Teaching About Genocide

In June 2019 the Inquiry into Missing and Murdered Indigenous Women and Girls concluded that past and present policies and actions enacted by the Canadian government, institutions, and individual Canadians towards Indigenous women and girls amounted to Genocide. In 2015, the Truth and Reconciliation Commission concluded that the Indian Residential School System was an act of Cultural Genocide.

At what age is it appropriate to begin teaching about genocide? What are effective strategies, tools, and resources that I can incorporate into my classroom? Why is there a debate about the use of the term Genocide as it relates to events in Canada? How do I address students, colleagues and other community members who resist using the term?


In the next installment of the Kikinoo'amaagoowin Webinar series,we convene a panel discussion with Carmen Rodriguez de France from the University of Victoria and Jasmine Wong from Facing History Canada. The webinar will take place on October 23rd at 7pm EST.

Sign up for FREE here


You will learn:

  • More about the definition and usage of the term Genocide

  • Strategies and resources available for teaching about it, and historical and current actions that contribute to it in Canada

  • How to respond to the resistance of others

You will also get a chance to ask questions! We hope you will join us for this important discussion!

Our panelists:

Carmen Rodriguez de France has been a grateful visitor on the land of the Coast Salish and Straits Salish people for over 20 years. She was born and raised in Monterrey, México, and part of her heritage is from the Kickapoo nation in North-eastern Mexico. Carmen feels privileged to be a member of the Department of Indigenous Education in the Faculty of Education at the University of Victoria where she arrived as an international student in 1996, graduating with her Master’s and Doctoral degrees from the same Faculty where she now works.

Carmen facilitates courses on Indigenous education, knowledge, and ways of knowing, and collaborates with other programs across campus such as Social Justice and the Latin American Studies Program. Her career in education spans thirty-five years working as a school teacher, and most recently with pre-service teachers, and Indigenous children, youth, and adults in diverse educational contexts. Some of those experiences have been captured as publications, poetry, stories, and other forms of documentation.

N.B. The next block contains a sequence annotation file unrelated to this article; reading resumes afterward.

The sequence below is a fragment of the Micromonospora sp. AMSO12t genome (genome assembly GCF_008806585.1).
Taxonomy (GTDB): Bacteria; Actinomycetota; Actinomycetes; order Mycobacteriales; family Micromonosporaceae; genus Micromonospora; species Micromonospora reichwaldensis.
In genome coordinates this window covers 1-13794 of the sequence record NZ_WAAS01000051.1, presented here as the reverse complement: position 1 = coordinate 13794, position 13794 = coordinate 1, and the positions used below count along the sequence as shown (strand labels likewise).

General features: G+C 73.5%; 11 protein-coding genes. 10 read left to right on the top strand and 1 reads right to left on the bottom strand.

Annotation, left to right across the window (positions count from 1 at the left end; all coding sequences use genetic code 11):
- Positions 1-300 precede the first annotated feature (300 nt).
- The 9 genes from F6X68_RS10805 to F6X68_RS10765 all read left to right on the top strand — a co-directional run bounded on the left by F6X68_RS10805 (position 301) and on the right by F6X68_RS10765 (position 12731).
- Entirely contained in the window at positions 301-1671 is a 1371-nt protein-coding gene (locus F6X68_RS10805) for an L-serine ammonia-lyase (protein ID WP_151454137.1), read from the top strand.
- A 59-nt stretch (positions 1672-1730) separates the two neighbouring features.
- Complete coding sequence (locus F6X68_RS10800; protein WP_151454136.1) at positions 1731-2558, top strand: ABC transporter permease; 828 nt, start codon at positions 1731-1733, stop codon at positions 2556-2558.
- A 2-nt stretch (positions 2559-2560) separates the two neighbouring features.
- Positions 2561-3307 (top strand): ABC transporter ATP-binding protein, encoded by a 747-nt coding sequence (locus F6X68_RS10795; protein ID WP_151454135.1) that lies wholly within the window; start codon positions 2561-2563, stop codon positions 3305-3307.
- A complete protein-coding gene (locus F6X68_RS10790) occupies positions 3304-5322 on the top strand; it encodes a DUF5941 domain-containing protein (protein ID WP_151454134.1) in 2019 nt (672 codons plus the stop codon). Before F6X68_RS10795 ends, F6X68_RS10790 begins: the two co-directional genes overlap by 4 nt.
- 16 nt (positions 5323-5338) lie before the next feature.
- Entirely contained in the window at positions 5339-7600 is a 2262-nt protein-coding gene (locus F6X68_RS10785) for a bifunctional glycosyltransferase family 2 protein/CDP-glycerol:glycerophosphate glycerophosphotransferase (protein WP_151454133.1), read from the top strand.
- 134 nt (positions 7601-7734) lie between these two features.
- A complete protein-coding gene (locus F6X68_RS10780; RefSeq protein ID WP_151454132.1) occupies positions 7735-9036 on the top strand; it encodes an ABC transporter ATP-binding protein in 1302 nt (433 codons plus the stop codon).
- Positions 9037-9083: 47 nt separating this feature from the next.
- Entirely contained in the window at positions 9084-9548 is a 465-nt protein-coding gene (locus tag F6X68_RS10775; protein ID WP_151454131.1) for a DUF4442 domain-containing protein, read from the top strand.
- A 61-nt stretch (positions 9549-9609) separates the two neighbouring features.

Jasmine Wong is a senior program associate with Facing History and Ourselves, where she facilitates and supports teacher professional learning and development with educators across Canada. Prior to her work with Facing History and Ourselves, Jasmine was a classroom teacher. She earned her M.A. in Education Policy, Organization and Leadership Studies at Stanford University, and her B.Ed. from the Ontario Institute for Studies in Education.

New Webinar on September 26th!

Right before I went on maternity leave a number of new themes were emerging in my consulting practice. Educators expressed their desire to build meaningful reciprocal relationships with First Nations, Métis, or Inuit communities but did not know where to begin.

A number of folks were also concerned that the Indigenous content they were teaching did not seem to be resonating with their older students, and they were looking for new ways to engage their interest.

Laryssa Gorecki is an educator at the Toronto Catholic District School Board who has experience with both of these concerns. When she first began working with her high school students in her English class, they did not immediately see the importance or relevance of learning about Indigenous literature, histories, and current events.